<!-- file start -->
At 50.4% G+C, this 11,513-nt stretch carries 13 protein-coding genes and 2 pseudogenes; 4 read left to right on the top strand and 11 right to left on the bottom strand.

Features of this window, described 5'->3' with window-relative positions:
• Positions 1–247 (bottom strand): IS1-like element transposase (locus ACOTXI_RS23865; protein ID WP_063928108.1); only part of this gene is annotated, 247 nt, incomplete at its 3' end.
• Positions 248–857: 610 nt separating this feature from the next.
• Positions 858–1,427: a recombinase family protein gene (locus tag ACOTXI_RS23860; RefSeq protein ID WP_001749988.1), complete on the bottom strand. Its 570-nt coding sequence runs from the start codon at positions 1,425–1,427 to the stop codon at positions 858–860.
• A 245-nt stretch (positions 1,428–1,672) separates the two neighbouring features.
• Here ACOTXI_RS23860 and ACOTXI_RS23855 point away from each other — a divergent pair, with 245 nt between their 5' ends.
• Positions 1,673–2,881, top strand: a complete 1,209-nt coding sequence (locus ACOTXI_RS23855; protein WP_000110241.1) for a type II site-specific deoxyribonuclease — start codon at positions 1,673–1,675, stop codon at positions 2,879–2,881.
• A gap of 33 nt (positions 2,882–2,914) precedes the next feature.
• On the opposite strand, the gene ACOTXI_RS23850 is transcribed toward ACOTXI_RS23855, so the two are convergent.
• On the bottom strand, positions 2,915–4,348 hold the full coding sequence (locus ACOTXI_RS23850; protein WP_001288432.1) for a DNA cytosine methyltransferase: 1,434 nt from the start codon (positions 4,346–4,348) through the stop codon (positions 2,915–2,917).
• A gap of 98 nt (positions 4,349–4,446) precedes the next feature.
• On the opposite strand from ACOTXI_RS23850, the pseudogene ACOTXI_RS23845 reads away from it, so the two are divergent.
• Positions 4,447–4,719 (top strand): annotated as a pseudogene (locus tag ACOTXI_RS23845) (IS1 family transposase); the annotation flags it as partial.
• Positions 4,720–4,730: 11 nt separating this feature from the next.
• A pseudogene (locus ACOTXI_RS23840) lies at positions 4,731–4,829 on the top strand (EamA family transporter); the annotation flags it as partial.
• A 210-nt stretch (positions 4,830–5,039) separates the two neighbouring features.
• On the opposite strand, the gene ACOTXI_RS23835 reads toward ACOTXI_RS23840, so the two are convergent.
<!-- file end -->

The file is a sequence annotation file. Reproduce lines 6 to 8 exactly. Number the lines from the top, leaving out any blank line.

• A 245-nt stretch (positions 1,428–1,672) separates the two neighbouring features.
• Here ACOTXI_RS23860 and ACOTXI_RS23855 point away from each other — a divergent pair, with 245 nt between their 5' ends.
• Positions 1,673–2,881, top strand: a complete 1,209-nt coding sequence (locus ACOTXI_RS23855; protein WP_000110241.1) for a type II site-specific deoxyribonuclease — start codon at positions 1,673–1,675, stop codon at positions 2,879–2,881.